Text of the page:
With the ever-increasing population in and urbanization Africa, the demand for food has been consistently escalating. Though there is a high potential and enormous resources (land, water etc..) that can be tapped to feed its own people, the issue of food insecurity has always been on top of the agendas. This has made African countries, mostly sub-Saharan African countries, to plead for external support/Aid.

African Agriculture takes a significant portion of the economies in most of its countries. For example, in East Africa, smallholder farming accounts for about 75 percent of agricultural production and over 75 percent of employment (Adeleke S., et al). However, it has been characterized by its labor intensity and yet low production and productivity which is also highly affected by environmental and climate variability.

As opposed to other developing regions that have experienced rapid increases in agricultural mechanization over the past few decades, and unlike developed countries, which use large mechanized farming, most countries in Africa still follow the smallholder farming system characterized by family labor for production where in most instance, the produce is used for family consumption. These small holders have also been challenged with limited or no access to improved technologies, access to infrastructures like market and access to financial resources including credit facilities and the capacity and knowledge. This hugely calls for the need to mechanize African Agriculture to help feed its own people, as well as play its significant role in rural empowerment and  the economy.

Mechanization will have a big role in African Agriculture. However, it requires a huge work on land preparation appropriate for Mechanization.

Julius AtoroughChairman AT&S Nigeria LTD

Key Stakeholders in Agriculture from West, East and Southern African Countries came together in Addis Ababa, Ethiopia from 23-24 October 2018 for the two days event focusing on a Regional Synthesis & Research Dialogue on Appropriate Mechanization in Sub-Saharan Africa . More than 50 participants who represented national and international institutes, government, Non-government organizations and donors attended this important meeting. This meeting which was held at premises of the International livestock research institute (ILRI) had the objectives of:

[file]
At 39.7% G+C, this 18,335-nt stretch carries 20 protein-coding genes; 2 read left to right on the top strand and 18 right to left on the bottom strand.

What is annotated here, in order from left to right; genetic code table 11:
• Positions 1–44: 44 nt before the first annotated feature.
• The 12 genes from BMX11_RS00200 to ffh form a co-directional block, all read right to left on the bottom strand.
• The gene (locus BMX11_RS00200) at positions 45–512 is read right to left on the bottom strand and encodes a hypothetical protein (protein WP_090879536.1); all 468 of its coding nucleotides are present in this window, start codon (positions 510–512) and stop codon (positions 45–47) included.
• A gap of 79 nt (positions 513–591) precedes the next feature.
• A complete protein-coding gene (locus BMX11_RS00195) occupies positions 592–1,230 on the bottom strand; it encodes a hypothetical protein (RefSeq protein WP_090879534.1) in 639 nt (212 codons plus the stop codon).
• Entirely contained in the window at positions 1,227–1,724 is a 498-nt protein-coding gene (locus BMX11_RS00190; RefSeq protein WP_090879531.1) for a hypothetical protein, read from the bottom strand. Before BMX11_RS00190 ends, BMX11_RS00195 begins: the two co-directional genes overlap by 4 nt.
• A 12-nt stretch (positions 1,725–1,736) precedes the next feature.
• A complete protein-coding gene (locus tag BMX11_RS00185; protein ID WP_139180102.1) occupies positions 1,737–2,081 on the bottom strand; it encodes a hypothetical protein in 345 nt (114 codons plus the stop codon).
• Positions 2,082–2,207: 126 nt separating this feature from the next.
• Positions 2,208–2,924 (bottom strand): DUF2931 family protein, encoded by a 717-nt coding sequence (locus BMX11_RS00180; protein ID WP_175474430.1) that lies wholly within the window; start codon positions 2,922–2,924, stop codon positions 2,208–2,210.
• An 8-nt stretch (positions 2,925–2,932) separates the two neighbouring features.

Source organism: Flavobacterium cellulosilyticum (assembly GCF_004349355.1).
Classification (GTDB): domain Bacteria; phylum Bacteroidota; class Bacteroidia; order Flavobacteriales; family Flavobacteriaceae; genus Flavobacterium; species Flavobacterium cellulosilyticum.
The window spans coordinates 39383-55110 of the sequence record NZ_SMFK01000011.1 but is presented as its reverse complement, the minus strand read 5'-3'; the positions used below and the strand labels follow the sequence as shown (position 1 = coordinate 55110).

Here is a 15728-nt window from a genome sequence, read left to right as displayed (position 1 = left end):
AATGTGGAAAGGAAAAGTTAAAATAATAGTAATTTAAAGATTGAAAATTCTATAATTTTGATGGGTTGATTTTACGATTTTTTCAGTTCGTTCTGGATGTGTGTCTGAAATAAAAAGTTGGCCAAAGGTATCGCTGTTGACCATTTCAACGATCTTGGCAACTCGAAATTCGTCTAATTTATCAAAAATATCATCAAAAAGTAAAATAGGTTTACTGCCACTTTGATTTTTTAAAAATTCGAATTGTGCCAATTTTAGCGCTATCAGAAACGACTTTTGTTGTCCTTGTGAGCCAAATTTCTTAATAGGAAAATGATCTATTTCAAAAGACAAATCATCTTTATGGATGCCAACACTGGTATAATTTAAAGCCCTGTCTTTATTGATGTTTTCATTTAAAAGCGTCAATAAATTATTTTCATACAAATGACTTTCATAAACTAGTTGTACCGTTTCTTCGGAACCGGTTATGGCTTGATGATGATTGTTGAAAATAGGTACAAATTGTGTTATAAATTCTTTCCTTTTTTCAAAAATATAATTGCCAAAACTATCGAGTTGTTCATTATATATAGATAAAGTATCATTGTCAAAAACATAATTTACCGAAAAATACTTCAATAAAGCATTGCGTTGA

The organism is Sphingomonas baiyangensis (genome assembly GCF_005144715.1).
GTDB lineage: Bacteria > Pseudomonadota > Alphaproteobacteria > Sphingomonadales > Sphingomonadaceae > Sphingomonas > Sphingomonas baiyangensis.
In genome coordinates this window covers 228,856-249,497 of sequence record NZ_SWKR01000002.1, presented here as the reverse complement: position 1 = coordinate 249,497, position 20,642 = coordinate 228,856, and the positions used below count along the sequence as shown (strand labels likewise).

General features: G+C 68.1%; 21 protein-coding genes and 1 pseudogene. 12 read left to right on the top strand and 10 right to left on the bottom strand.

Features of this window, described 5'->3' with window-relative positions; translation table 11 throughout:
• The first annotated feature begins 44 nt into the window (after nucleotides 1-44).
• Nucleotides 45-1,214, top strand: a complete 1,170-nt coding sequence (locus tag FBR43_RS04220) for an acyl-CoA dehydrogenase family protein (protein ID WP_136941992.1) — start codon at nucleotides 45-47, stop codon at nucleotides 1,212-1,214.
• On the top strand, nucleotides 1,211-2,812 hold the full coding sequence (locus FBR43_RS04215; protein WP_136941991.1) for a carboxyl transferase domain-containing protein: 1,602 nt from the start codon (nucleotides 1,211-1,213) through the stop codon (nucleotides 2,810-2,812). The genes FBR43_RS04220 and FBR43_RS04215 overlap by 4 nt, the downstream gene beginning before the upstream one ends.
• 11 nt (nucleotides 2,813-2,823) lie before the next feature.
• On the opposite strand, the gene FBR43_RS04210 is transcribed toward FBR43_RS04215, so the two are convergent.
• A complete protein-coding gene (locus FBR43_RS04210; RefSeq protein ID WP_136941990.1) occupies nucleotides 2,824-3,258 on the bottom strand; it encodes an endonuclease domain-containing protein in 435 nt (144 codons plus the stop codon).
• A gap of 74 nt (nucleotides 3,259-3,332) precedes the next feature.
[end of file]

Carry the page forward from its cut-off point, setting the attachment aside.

• Bringing together different national and international organizations working in agricultural appropriate mechanization from sub-Saharan countries to exchange and share knowledge
  • Define the broader scope for research around appropriate mechanization.

While officially opening the meeting, Dr Adugna Wakjira, representing Diriba Geleti (Ethiopian institute of Agricultural Research-EIAR) said that agricultural mechanization is very vital to Ethiopia and the Federal government of Ethiopia is highly supportive of it and welcomes any support and initiations in this regard. Though the country’s economy is growing fast, the agriculture sector remains to be modernized. Smallholder farmers use traditional farming tools which is labor and time intensive. Thus, the federal government of Ethiopia welcomes advises, recommendations and is highly committed to accommodate new and innovative ideas and invest resources. Dr Adugna Wakjira, reaffirmed that, the government welcome any research, discussion and dialogues around agricultural mechanization and recognized the support that have been extended from FAO, CIMMYT and GIZ in this regard.

Representing FAO, Joseph Kienzle, then presented the Sustainable Agricultural Mechanization Framework for Africa (SAMA) which was officially launched in October 2018. The framework was developed by FAO to respond to the 2014 Malabo Declaration on Accelerated Agricultural Growth and Transformation for shared Prosperity and Improved Livelihoods and upon the AU members requested and agreed in 2015 to have a framework to address the issue of mechanization in Africa